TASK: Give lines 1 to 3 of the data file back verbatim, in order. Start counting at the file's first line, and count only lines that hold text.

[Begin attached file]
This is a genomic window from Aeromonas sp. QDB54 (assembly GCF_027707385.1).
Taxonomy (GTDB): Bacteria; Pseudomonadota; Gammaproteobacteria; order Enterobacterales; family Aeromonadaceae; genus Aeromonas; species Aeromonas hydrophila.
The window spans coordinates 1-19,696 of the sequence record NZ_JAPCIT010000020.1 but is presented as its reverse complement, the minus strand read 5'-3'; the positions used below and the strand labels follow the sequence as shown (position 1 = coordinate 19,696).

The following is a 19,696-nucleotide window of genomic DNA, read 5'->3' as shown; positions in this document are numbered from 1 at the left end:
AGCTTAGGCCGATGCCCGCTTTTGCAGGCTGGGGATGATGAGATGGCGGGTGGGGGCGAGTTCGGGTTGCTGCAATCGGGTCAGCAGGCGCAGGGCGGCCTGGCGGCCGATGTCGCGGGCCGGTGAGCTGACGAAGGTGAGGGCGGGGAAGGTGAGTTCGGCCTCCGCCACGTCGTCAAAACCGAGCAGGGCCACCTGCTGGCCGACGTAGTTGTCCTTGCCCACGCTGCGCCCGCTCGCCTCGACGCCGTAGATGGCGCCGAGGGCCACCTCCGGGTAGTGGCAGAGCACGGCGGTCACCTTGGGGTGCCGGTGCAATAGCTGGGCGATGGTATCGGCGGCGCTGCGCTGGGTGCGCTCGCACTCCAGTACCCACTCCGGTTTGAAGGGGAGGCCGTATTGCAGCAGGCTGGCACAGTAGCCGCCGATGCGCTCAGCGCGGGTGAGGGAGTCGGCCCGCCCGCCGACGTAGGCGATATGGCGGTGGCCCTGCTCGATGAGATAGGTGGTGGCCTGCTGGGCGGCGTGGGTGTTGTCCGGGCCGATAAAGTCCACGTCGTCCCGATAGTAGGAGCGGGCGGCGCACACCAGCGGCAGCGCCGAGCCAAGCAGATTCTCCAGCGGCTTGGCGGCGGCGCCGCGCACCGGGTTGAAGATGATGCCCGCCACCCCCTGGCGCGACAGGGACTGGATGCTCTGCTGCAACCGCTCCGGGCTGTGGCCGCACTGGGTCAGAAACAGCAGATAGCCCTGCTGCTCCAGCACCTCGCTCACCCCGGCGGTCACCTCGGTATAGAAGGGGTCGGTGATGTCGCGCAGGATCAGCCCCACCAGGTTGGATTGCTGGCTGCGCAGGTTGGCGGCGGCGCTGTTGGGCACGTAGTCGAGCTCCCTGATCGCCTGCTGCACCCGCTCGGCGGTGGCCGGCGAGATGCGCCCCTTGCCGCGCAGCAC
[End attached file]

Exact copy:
This is a genomic window from Aeromonas sp. QDB54 (assembly GCF_027707385.1).
Taxonomy (GTDB): Bacteria; Pseudomonadota; Gammaproteobacteria; order Enterobacterales; family Aeromonadaceae; genus Aeromonas; species Aeromonas hydrophila.
The window spans coordinates 1-19,696 of the sequence record NZ_JAPCIT010000020.1 but is presented as its reverse complement, the minus strand read 5'-3'; the positions used below and the strand labels follow the sequence as shown (position 1 = coordinate 19,696).